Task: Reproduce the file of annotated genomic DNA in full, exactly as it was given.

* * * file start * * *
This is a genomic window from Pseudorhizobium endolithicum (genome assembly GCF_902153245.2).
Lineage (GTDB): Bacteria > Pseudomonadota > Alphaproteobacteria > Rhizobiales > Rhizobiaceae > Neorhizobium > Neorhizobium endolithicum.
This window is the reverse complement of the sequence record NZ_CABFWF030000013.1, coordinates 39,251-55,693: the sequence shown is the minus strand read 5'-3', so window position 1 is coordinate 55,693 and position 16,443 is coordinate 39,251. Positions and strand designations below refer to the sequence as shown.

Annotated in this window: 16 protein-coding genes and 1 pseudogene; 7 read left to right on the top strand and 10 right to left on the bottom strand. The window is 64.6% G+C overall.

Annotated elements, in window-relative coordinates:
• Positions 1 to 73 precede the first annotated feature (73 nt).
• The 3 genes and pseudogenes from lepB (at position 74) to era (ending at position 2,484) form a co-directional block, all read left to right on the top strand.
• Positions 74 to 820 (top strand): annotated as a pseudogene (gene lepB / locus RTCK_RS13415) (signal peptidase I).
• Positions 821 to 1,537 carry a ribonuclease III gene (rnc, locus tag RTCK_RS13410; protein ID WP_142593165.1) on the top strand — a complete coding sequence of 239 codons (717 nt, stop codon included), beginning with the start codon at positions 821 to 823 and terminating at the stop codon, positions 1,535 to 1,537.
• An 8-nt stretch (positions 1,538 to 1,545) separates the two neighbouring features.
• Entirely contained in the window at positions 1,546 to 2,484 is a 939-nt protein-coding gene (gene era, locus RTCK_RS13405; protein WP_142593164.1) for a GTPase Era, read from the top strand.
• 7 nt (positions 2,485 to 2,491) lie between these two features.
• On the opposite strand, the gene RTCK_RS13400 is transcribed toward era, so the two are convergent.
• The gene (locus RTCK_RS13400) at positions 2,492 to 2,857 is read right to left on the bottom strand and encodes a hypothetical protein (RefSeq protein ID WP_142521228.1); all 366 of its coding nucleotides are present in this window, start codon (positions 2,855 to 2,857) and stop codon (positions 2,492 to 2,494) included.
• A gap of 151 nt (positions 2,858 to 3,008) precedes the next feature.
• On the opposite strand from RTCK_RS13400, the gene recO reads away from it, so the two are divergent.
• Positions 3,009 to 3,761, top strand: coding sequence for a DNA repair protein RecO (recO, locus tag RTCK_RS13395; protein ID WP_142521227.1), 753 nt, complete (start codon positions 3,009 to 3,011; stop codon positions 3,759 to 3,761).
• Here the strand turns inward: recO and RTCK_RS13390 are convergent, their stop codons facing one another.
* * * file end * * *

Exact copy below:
This is a genomic window from Pseudorhizobium endolithicum (genome assembly GCF_902153245.2).
Lineage (GTDB): Bacteria > Pseudomonadota > Alphaproteobacteria > Rhizobiales > Rhizobiaceae > Neorhizobium > Neorhizobium endolithicum.
This window is the reverse complement of the sequence record NZ_CABFWF030000013.1, coordinates 39,251-55,693: the sequence shown is the minus strand read 5'-3', so window position 1 is coordinate 55,693 and position 16,443 is coordinate 39,251. Positions and strand designations below refer to the sequence as shown.

Annotated in this window: 16 protein-coding genes and 1 pseudogene; 7 read left to right on the top strand and 10 right to left on the bottom strand. The window is 64.6% G+C overall.

Annotated elements, in window-relative coordinates:
• Positions 1 to 73 precede the first annotated feature (73 nt).
• The 3 genes and pseudogenes from lepB (at position 74) to era (ending at position 2,484) form a co-directional block, all read left to right on the top strand.
• Positions 74 to 820 (top strand): annotated as a pseudogene (gene lepB / locus RTCK_RS13415) (signal peptidase I).
• Positions 821 to 1,537 carry a ribonuclease III gene (rnc, locus tag RTCK_RS13410; protein ID WP_142593165.1) on the top strand — a complete coding sequence of 239 codons (717 nt, stop codon included), beginning with the start codon at positions 821 to 823 and terminating at the stop codon, positions 1,535 to 1,537.
• An 8-nt stretch (positions 1,538 to 1,545) separates the two neighbouring features.
• Entirely contained in the window at positions 1,546 to 2,484 is a 939-nt protein-coding gene (gene era, locus RTCK_RS13405; protein WP_142593164.1) for a GTPase Era, read from the top strand.
• 7 nt (positions 2,485 to 2,491) lie between these two features.
• On the opposite strand, the gene RTCK_RS13400 is transcribed toward era, so the two are convergent.
• The gene (locus RTCK_RS13400) at positions 2,492 to 2,857 is read right to left on the bottom strand and encodes a hypothetical protein (RefSeq protein ID WP_142521228.1); all 366 of its coding nucleotides are present in this window, start codon (positions 2,855 to 2,857) and stop codon (positions 2,492 to 2,494) included.
• A gap of 151 nt (positions 2,858 to 3,008) precedes the next feature.
• On the opposite strand from RTCK_RS13400, the gene recO reads away from it, so the two are divergent.
• Positions 3,009 to 3,761, top strand: coding sequence for a DNA repair protein RecO (recO, locus tag RTCK_RS13395; protein ID WP_142521227.1), 753 nt, complete (start codon positions 3,009 to 3,011; stop codon positions 3,759 to 3,761).
• Here the strand turns inward: recO and RTCK_RS13390 are convergent, their stop codons facing one another.